Thursday, January 31, 2013

Motivation, Research and the New Article

It's been hard to stay focused on writing this article on K-Pop and the construction of femininity. For one thing, I have to do lots of background reading which always leads to MORE background reading, which leads to MORE background reading, which leads me to throw my hands up in the air and decide to cook food instead. Or exercise. Or go take photos of mom's quilts because she's finally going to open an Etsy shop (don't worry, I'll popularize the link as soon as she has something in her store).

In order to do a good job on this article, I need to cite the research that already addresses aspects of femininity, sexual exploitation, and K-pop yet at the same time I have to avoid recreating the work other scholars have already done-- that's why I'm doing a performance analysis and looking specifically at choices that were made by the staff at Music Core, Inkigayo and the film crew for I AM SMTOWN as they presented these performances/these artists for the viewer.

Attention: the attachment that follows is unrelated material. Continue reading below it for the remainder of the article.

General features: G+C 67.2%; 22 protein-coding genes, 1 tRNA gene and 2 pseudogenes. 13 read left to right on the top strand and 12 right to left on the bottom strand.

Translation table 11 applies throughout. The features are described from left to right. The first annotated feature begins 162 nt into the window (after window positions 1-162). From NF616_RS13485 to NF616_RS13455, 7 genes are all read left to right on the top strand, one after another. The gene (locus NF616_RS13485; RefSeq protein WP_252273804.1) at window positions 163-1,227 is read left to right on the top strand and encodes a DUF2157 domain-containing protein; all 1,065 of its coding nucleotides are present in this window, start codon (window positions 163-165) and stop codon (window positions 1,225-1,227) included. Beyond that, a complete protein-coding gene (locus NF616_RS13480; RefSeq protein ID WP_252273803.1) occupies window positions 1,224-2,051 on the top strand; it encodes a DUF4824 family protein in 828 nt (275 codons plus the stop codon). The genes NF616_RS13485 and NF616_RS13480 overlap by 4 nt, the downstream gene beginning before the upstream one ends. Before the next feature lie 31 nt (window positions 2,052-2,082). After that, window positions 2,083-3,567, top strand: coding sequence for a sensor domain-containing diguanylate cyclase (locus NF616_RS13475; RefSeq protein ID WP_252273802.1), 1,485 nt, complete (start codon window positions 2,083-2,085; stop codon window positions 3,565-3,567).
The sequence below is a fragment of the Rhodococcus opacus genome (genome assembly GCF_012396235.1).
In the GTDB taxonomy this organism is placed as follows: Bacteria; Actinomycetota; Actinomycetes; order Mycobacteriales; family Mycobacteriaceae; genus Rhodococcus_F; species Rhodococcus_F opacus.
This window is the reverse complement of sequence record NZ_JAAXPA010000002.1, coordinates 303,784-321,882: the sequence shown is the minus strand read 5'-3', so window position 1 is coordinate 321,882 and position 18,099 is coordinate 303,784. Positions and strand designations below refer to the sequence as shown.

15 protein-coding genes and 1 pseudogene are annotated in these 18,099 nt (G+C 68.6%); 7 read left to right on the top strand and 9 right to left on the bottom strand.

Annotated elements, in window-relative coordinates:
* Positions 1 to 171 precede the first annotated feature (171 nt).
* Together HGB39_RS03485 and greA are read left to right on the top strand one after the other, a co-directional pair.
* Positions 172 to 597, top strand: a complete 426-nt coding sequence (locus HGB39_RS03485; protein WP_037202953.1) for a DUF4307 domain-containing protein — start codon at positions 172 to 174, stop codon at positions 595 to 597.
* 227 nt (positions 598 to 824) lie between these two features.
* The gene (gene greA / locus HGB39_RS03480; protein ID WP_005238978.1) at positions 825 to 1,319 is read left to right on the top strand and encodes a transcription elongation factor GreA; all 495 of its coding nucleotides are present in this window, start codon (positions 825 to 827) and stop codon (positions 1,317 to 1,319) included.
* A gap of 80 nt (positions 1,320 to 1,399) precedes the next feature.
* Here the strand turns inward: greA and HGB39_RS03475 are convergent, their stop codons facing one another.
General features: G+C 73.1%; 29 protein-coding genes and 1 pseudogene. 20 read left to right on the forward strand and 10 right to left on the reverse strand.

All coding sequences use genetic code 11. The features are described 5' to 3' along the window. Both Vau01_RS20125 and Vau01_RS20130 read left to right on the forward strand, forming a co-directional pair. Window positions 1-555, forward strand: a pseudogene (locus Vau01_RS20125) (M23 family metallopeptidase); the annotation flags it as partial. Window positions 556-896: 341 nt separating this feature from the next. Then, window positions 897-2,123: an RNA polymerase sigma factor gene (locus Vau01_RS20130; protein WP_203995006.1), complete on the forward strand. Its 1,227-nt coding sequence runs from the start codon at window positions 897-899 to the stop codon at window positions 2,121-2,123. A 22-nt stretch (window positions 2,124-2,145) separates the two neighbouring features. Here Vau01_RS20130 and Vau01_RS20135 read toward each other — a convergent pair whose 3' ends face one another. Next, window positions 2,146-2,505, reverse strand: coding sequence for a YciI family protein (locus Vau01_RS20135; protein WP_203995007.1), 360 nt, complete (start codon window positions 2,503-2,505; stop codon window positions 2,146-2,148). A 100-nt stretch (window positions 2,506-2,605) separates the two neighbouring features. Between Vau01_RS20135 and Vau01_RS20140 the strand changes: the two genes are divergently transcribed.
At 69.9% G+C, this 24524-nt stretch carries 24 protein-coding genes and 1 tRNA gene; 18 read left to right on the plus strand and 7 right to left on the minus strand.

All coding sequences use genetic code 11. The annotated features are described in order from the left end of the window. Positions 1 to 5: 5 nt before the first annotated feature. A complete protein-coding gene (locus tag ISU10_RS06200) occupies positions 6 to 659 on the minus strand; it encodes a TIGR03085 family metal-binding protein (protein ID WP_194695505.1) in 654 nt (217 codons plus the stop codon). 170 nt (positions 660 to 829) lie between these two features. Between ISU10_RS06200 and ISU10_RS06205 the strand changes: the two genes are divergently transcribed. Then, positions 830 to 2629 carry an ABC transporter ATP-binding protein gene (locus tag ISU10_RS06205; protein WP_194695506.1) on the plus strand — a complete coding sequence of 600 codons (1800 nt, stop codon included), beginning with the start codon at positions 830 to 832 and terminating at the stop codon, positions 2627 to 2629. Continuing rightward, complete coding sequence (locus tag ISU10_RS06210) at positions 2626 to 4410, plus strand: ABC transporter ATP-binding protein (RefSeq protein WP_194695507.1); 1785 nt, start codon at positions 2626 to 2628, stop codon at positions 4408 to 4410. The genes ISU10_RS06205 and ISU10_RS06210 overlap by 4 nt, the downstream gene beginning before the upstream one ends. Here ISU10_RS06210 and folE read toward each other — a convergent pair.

Do they emphasize specific body parts through camera angles and close-ups (other than the face, of course)?
How do camera operators, editors, and the person choosing to use feed from camera A v. B v. C v. D treat suggestive clothing and choreography?
How is this different in each of the three cases I'm examining?
How does the gender of the performers impact the treatment by the camera? (Or does it?)
How do the emcees lead to emphasis on different aspects of the performers and their performance through use of descriptive phrases and adjectives as they introduce the acts or react to a performance?
How are backdrops and lighting decisions (or use of smoke machines) contributing to a gendered reading of performances? (Or are they?)

Those are some of the questions I'm seeking to address here. I want to take this paper from conference to publication as soon as possible.

I leave you with these blurry screen captures:



Music Core was not afraid of a momentary crotch shot of Boyfriend's suggestive pelvis thrust/penis stroke movement:

On the other hand Inkigayo only got this close to the same movement.
And close-ups of choreographic elements included details such as this hands to chest and then chest pop motion

Maybe next time I'll have more to say about Girls' Generation (this is a capture from I AM SMTOWN)

p.s. you're right, for the article I may abandon femininity as a focus and just look at differential treatment of the body depending on gender of the performer. But I better keep something specific to femininity in my conference paper since it's in the title... 



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